@DeepDickens: I have two lights from them, the hangover amd their road light. One broke immediately - Plastic housing had a failure - but they replaced it directly. The performance is top notch. For the money you can't go wrong, although I wouldn't judge anyone for extending to a lupine
  • 2 0
 @DeepDickens: the Outbound Hangover I have is not very bright, but it seems durable enough.
  • 2 0
 The magicshine 1500 is what I often run on my helmet these days - it works great as a helmet light and is $69. My buddy has been running it for 4 years no issues. I just started running it last year as an option to my very cheap shenkey 1000 lumen light which I have been running for 4 years and really love cause all usb charge no cords and oddly it still lasts a few hours...
  • 1 0
 What's the point of this power if it dies (electronics etc.) in 1-2 years ...
  • 4 2
 How did this make it to the front page?
  • 1 0
 Two hunches:
1. Paid post
2. All the comments on this post
  • 2 0
 Insane price.
  • 2 0
 600 bucks goddam
  • 2 0
 too cheap for my Porshe e-bike... Lupine is where it's at Big Grin www.lupinenorthamerica.com/product/alpha-light-system-for-bar-mounting ... cuz I am Alpha
  • 1 0
 @valrock: That's a whopping 8100 lumens! Big Grin Goddamm!
  • 1 0
 You're gonna need more Lumens!
  • 1 0
 What is the warranty?
  • 1 1
 Yeah, I'll take a new high end shock or set of brakes for that price.
  • 1 1
 But my £15 eBay light from 10 years ago already has 15,000 lumens....
  • 2 0
 I've got some bad news for you...
  • 2 5
 Why would anyone buy this when Exposure lights exist?
  • 6 0
 Availability? Longer run time with external battery? The Exposure light also looks quite vulnerable to breaking off or popping out of its mount as well.
  • 1 1
 @Canadmos: I wasn’t aware Exposure are hard to get hold of. Fair enough if you are night riding consecutive nights without access to a charging source. Also never heard of any instances of an exposure light popping off unless it’s due to a direct impact in a crash, in which case it’s pretty easy to find a light in the dark and it simply clips back on. Exposure also have more advanced features like climb/decent detection, ambient lighting detection, tap to toggle modes etc. etc.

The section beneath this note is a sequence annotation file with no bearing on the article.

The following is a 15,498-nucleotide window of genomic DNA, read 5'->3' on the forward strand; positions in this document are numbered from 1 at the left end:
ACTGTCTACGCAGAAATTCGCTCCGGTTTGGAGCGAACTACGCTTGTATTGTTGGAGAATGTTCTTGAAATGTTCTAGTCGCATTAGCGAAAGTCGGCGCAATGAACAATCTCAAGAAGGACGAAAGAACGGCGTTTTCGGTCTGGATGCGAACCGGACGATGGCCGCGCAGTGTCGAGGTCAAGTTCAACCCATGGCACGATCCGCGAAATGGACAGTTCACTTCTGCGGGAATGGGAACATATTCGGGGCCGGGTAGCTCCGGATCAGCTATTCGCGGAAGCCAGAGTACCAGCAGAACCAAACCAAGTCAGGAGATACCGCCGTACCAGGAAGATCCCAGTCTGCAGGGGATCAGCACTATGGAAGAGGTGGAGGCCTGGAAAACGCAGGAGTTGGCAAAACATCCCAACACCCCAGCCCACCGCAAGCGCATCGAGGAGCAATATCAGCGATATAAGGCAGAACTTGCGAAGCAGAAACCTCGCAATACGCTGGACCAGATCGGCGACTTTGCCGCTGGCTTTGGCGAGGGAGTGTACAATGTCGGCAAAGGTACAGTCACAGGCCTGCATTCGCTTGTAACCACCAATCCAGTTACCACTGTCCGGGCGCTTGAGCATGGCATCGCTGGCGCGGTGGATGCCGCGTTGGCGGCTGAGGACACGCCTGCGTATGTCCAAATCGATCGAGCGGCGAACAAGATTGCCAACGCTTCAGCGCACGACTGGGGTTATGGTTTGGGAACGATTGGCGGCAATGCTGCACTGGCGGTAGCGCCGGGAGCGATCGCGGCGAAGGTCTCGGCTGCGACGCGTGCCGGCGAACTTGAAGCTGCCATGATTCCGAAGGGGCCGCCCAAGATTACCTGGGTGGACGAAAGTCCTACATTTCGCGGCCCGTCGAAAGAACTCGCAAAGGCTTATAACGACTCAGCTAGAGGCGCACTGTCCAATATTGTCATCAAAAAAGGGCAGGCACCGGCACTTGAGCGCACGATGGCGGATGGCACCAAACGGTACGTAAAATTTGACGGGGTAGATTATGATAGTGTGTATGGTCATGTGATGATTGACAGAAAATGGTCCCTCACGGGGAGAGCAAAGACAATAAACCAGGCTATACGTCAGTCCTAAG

• 4 0
 Because Exposure lights are (at least) twice the price for half the lumens?
  • 5 0
 I've compared my Monteer 8000 to a buddies Exposure Six Pack light and the Monteer 8000 was brighter with a better light pattern IMO.
  • 3 0
 Why would anyone buy Exposure lights when Magicshine exists?

I have a feeling the flag beside your name and the origin of Exposure lights has a lot more to do with your opinion than anything performance or factually based.
  • 1 0
 @Canadmos: the mounts are solid! The clamp around the bars are more likely to bend or break than the light falling off in any crash. The helmet mounts are very stable and secure too...and the light rips off before your head does went it hits a low branch! A much under sold feature!
  • 1 0
 I have (probably too many) Exposure lights on my bikes and I love them.
My current offroad setup is a 6-pack on the bars set in Reflex mode (adjusts brightness to demands) with a Diablo and extra battery on my helmet and remote on my bars. Helmet is set to do bright or not-so-bright with the remote and the bar light just does its own thing.
I've also got a Strata SB on my commuter bike. My partner has the same pair as me on her MTB, only a couple of years older and not quite as bright.
I began by commuting for 10 years with something Diablo sized on the bars, great for street-lit streets in flashing mode to be seen - only recharged that one 3x per winter.

I've had several other brands before that and I like the Exposure ecosystem.